Response: The premise is flawed because you have misrepresented omnipotence. Omnipotence does not mean that God can do everything imaginable. It only means that He can do everything that is logically possible. Therefore, it is logically impossible for God to create a wall that He cannot destroy; or a boulder too heavy for Him to lift; or a married bachelor or any other such logical impossibility.

Comment: Challenge to omnipresence. You said, “That's easy, I am here, I can't be over there. I cannot occupy two spaces at once or all spaces at all times.” 

Response: Again, the premise is flawed because you have misrepresented omnipresence. Omnipresence does not mean that God has a physical body that is either present in all spaces equally or stretched out through all spaces. If God is an immaterial mind, omnipresence means that God is mentally present at all times and places.  In that sense, omnipresence is very closely tied to omniscience. So, let’s move on to that.

Comment: Challenge to omniscience. Omniscience entails the knowledge of how to create all reality, but reality must first exist in order to have that knowledge which is a contradiction. 

Response:  I am not trying to sound like a broken record, but the premise misrepresents omniscience. It does not entail His knowing how to create Himself. If God is uncreated (as Theism maintains), then that would be a logical impossibility. Just like omnipotence means having power to do all things that power can do, omniscience means knowing all things that can be known.  The creation of an uncreated being is not something that can be known.

Comment: Why don't the normal rules of logic apply to God? 

Response: I hope that I have demonstrated that I dislike that idea as much as you. Thanks again!



14 comments:

  1. A couple of things to keep in mind, not necessarily directed at either of you but it bears some weight on the discussion.

    1) Science is hardly the only way we can know things about the universe. We can know via the senses, like how I know I am at a computer right now because of my sight and tactility. We can also know via experience. I know that my lawnmower's engine is hot because I burned myself on it a few weekends ago. We also validly know things through authority (I know I was born on August 31st through the authority of my parents and my birth certificate) and memory (I remember my birth certificate saying I was born on August 31st). That religious belief is unscientific (I would call it a-scientific to strip the derogatoriness of the term) should hardly be a surprise but it's a misapplication of the methodology.

    2) Science suffers from what philosopher David Hume called the problem of induction. Generally this means that it arrives at conclusions using inductive logic, which goes from particular instances (in this case, through experimentation) into general ideas. We know that gasoline is combustible because it has been tested and concluded as such. The problem with this is that there's no reason for us to believe that the next experiment with gasoline will produce the same results. In broader terms, we don't know that the universe will act the same way tomorrow as it does today. It is an assumption based on prior experience, but it cannot be conclusive the way other methods of knowledge-acquisition are. There is a way to kind of jerry-rig scientific inquiry by the falsification method, but there is still an element of assumption with that.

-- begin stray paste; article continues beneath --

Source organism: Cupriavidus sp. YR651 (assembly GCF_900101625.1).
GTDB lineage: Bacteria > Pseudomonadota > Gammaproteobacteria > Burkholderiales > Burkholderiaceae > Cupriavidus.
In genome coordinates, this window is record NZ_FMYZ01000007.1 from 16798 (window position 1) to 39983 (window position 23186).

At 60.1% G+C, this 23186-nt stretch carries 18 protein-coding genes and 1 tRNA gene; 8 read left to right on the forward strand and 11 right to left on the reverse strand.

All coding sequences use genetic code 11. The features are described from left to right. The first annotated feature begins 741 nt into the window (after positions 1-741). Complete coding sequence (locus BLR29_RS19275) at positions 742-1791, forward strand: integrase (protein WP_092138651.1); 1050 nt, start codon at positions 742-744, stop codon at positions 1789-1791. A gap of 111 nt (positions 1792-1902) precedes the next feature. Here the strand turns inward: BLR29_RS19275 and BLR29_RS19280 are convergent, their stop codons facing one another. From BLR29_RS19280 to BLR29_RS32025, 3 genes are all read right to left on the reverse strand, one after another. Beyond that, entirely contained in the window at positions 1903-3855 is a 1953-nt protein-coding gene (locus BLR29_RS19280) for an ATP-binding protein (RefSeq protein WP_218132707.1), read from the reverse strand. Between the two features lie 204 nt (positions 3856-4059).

3) Unless you're a scientist who has conducted a experiment that arrived at a particular conclusion, every scientific fact has to be taken on authority--often by three or four degrees of separation from the scientist.

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    1. Great points Jay. Thanks for chiming in.

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  2. Hi Jason, I live in Upper Hutt.
    Last year I was asked in moment of madness to contact a certain Jason who works for life switch here in upper hutt as I have been working on a plan to eventually teach both adults and kids to defend their faith against the fundie evos.
    I was given a phone number which I promptly lost.
    I really enjoyed post and will work through the others, you have a gift mate, one we need working in the body of Christ.
    anyway you isn't that Jason is you??????
    my phone number is 528 7611

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  3. Nope. I have been known to visit Pizza Hut, but I know nothing of Upper Hutt. Sorry

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  4. I told you Tony ;) but he's right. You do have a gift. This initial response is really good. I hope you plan to post further communications. Thanks for this Jason and I pray blessings on your marriage, career, music and ministry.

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  5. Lots of great points thanks Jason ;)